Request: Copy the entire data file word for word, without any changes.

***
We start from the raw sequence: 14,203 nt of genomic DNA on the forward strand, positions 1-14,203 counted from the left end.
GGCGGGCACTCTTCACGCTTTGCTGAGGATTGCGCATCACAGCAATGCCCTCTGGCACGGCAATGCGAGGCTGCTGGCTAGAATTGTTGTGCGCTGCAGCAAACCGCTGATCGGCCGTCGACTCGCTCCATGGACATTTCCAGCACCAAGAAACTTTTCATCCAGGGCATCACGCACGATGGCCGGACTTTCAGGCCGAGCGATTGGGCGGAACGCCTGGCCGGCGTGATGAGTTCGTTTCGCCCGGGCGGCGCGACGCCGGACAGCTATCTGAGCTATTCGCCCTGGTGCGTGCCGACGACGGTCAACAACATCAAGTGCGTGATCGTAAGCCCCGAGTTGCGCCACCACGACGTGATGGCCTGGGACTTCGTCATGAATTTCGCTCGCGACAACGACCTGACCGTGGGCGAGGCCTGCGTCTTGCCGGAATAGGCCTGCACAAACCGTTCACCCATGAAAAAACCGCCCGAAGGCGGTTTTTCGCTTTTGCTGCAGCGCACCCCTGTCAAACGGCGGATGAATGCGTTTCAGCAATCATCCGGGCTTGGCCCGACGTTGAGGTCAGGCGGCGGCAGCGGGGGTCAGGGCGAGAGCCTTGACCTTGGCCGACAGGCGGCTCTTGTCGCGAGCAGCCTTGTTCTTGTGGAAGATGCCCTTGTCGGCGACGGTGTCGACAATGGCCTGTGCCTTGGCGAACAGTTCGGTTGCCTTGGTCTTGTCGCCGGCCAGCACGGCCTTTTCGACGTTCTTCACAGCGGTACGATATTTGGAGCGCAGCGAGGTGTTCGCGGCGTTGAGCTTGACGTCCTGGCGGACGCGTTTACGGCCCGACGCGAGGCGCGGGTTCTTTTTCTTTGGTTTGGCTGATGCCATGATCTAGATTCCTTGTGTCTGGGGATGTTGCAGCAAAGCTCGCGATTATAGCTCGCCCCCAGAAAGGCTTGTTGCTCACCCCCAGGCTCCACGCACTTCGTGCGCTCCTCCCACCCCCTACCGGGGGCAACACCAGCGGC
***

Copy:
We start from the raw sequence: 14,203 nt of genomic DNA on the forward strand, positions 1-14,203 counted from the left end.
GGCGGGCACTCTTCACGCTTTGCTGAGGATTGCGCATCACAGCAATGCCCTCTGGCACGGCAATGCGAGGCTGCTGGCTAGAATTGTTGTGCGCTGCAGCAAACCGCTGATCGGCCGTCGACTCGCTCCATGGACATTTCCAGCACCAAGAAACTTTTCATCCAGGGCATCACGCACGATGGCCGGACTTTCAGGCCGAGCGATTGGGCGGAACGCCTGGCCGGCGTGATGAGTTCGTTTCGCCCGGGCGGCGCGACGCCGGACAGCTATCTGAGCTATTCGCCCTGGTGCGTGCCGACGACGGTCAACAACATCAAGTGCGTGATCGTAAGCCCCGAGTTGCGCCACCACGACGTGATGGCCTGGGACTTCGTCATGAATTTCGCTCGCGACAACGACCTGACCGTGGGCGAGGCCTGCGTCTTGCCGGAATAGGCCTGCACAAACCGTTCACCCATGAAAAAACCGCCCGAAGGCGGTTTTTCGCTTTTGCTGCAGCGCACCCCTGTCAAACGGCGGATGAATGCGTTTCAGCAATCATCCGGGCTTGGCCCGACGTTGAGGTCAGGCGGCGGCAGCGGGGGTCAGGGCGAGAGCCTTGACCTTGGCCGACAGGCGGCTCTTGTCGCGAGCAGCCTTGTTCTTGTGGAAGATGCCCTTGTCGGCGACGGTGTCGACAATGGCCTGTGCCTTGGCGAACAGTTCGGTTGCCTTGGTCTTGTCGCCGGCCAGCACGGCCTTTTCGACGTTCTTCACAGCGGTACGATATTTGGAGCGCAGCGAGGTGTTCGCGGCGTTGAGCTTGACGTCCTGGCGGACGCGTTTACGGCCCGACGCGAGGCGCGGGTTCTTTTTCTTTGGTTTGGCTGATGCCATGATCTAGATTCCTTGTGTCTGGGGATGTTGCAGCAAAGCTCGCGATTATAGCTCGCCCCCAGAAAGGCTTGTTGCTCACCCCCAGGCTCCACGCACTTCGTGCGCTCCTCCCACCCCCTACCGGGGGCAACACCAGCGGC